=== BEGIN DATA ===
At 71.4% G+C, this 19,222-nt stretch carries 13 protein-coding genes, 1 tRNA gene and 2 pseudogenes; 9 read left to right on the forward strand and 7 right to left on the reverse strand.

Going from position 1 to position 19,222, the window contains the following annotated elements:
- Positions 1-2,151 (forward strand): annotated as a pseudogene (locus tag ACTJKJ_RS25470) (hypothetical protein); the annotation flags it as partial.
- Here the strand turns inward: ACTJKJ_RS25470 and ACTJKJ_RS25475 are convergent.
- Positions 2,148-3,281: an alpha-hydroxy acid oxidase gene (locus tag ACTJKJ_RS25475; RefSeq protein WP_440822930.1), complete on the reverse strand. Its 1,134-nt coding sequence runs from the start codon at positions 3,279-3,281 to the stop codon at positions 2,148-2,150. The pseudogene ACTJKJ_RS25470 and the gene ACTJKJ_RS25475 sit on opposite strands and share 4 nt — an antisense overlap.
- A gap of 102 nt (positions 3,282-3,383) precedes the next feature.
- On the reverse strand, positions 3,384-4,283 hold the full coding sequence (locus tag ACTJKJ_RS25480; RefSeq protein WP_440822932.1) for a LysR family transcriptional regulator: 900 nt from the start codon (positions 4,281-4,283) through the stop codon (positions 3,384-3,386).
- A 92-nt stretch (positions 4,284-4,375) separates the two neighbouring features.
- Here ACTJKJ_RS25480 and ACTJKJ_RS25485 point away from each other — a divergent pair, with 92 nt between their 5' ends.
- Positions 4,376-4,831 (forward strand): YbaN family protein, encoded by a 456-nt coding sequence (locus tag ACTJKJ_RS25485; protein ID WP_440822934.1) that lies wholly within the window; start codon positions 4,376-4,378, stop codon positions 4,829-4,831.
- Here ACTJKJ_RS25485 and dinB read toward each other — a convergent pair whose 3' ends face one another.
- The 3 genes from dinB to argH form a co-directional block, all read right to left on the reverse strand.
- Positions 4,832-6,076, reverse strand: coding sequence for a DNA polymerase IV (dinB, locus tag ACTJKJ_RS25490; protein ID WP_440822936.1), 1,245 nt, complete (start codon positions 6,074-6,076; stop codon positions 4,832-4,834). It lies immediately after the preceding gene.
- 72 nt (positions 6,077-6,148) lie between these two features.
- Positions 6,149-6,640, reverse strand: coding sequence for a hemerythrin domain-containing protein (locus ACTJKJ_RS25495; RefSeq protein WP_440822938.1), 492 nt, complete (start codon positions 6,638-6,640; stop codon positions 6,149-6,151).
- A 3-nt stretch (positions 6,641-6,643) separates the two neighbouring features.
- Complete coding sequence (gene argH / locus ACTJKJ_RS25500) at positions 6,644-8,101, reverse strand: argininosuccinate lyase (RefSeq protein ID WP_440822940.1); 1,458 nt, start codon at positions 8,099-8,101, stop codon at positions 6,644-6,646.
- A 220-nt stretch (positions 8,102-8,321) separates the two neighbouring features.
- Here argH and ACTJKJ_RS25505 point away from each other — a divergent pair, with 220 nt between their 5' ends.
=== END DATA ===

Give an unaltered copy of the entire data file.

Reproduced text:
At 71.4% G+C, this 19,222-nt stretch carries 13 protein-coding genes, 1 tRNA gene and 2 pseudogenes; 9 read left to right on the forward strand and 7 right to left on the reverse strand.

Going from position 1 to position 19,222, the window contains the following annotated elements:
- Positions 1-2,151 (forward strand): annotated as a pseudogene (locus tag ACTJKJ_RS25470) (hypothetical protein); the annotation flags it as partial.
- Here the strand turns inward: ACTJKJ_RS25470 and ACTJKJ_RS25475 are convergent.
- Positions 2,148-3,281: an alpha-hydroxy acid oxidase gene (locus tag ACTJKJ_RS25475; RefSeq protein WP_440822930.1), complete on the reverse strand. Its 1,134-nt coding sequence runs from the start codon at positions 3,279-3,281 to the stop codon at positions 2,148-2,150. The pseudogene ACTJKJ_RS25470 and the gene ACTJKJ_RS25475 sit on opposite strands and share 4 nt — an antisense overlap.
- A gap of 102 nt (positions 3,282-3,383) precedes the next feature.
- On the reverse strand, positions 3,384-4,283 hold the full coding sequence (locus tag ACTJKJ_RS25480; RefSeq protein WP_440822932.1) for a LysR family transcriptional regulator: 900 nt from the start codon (positions 4,281-4,283) through the stop codon (positions 3,384-3,386).
- A 92-nt stretch (positions 4,284-4,375) separates the two neighbouring features.
- Here ACTJKJ_RS25480 and ACTJKJ_RS25485 point away from each other — a divergent pair, with 92 nt between their 5' ends.
- Positions 4,376-4,831 (forward strand): YbaN family protein, encoded by a 456-nt coding sequence (locus tag ACTJKJ_RS25485; protein ID WP_440822934.1) that lies wholly within the window; start codon positions 4,376-4,378, stop codon positions 4,829-4,831.
- Here ACTJKJ_RS25485 and dinB read toward each other — a convergent pair whose 3' ends face one another.
- The 3 genes from dinB to argH form a co-directional block, all read right to left on the reverse strand.
- Positions 4,832-6,076, reverse strand: coding sequence for a DNA polymerase IV (dinB, locus tag ACTJKJ_RS25490; protein ID WP_440822936.1), 1,245 nt, complete (start codon positions 6,074-6,076; stop codon positions 4,832-4,834). It lies immediately after the preceding gene.
- 72 nt (positions 6,077-6,148) lie between these two features.
- Positions 6,149-6,640, reverse strand: coding sequence for a hemerythrin domain-containing protein (locus ACTJKJ_RS25495; RefSeq protein WP_440822938.1), 492 nt, complete (start codon positions 6,638-6,640; stop codon positions 6,149-6,151).
- A 3-nt stretch (positions 6,641-6,643) separates the two neighbouring features.
- Complete coding sequence (gene argH / locus ACTJKJ_RS25500) at positions 6,644-8,101, reverse strand: argininosuccinate lyase (RefSeq protein ID WP_440822940.1); 1,458 nt, start codon at positions 8,099-8,101, stop codon at positions 6,644-6,646.
- A 220-nt stretch (positions 8,102-8,321) separates the two neighbouring features.
- Here argH and ACTJKJ_RS25505 point away from each other — a divergent pair, with 220 nt between their 5' ends.